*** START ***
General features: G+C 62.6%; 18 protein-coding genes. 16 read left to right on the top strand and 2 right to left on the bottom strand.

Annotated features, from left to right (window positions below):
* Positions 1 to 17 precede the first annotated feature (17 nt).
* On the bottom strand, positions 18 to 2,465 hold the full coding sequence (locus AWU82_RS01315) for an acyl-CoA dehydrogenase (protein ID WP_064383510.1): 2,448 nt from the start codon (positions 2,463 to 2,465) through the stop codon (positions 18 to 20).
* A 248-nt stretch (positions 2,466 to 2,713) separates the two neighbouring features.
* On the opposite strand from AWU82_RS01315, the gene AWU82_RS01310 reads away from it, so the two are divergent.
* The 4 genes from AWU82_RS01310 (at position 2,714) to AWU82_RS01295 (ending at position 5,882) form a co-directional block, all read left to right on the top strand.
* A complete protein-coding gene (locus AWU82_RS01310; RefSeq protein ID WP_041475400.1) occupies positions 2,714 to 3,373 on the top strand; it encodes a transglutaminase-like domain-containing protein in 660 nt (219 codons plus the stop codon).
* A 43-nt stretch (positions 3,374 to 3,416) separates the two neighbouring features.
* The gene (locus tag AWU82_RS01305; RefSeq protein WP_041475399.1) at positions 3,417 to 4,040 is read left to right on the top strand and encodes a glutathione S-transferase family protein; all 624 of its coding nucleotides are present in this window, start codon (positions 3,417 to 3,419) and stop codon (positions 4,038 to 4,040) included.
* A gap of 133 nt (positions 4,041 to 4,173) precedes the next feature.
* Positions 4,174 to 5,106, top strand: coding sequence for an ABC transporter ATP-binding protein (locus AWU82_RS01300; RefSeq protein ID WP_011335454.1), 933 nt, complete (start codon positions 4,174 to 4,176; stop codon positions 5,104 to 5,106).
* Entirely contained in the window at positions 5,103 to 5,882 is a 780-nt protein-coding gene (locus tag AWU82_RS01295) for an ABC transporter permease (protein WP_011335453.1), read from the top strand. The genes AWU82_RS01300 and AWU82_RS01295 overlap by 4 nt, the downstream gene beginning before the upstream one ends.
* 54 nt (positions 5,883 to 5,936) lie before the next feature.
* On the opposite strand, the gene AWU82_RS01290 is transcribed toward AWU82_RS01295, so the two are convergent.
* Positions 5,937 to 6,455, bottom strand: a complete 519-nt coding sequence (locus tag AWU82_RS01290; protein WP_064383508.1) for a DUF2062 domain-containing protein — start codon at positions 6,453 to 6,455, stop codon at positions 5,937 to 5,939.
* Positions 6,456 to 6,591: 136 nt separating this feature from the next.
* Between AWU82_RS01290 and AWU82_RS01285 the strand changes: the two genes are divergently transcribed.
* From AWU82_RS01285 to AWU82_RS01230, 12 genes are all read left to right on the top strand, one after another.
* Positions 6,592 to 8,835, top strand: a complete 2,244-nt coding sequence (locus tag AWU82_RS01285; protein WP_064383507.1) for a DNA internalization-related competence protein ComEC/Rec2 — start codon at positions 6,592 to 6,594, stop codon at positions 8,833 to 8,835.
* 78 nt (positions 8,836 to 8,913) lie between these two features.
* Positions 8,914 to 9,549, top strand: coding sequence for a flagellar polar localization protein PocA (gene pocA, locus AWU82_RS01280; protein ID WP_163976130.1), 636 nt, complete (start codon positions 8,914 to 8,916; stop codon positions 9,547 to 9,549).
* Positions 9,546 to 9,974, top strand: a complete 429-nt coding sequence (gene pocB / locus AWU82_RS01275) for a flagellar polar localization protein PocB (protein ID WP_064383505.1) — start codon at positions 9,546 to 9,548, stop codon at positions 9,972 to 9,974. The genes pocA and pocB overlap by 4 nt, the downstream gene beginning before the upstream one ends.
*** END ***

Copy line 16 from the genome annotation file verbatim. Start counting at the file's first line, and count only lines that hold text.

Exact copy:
* Positions 5,937 to 6,455, bottom strand: a complete 519-nt coding sequence (locus tag AWU82_RS01290; protein WP_064383508.1) for a DUF2062 domain-containing protein — start codon at positions 6,453 to 6,455, stop codon at positions 5,937 to 5,939.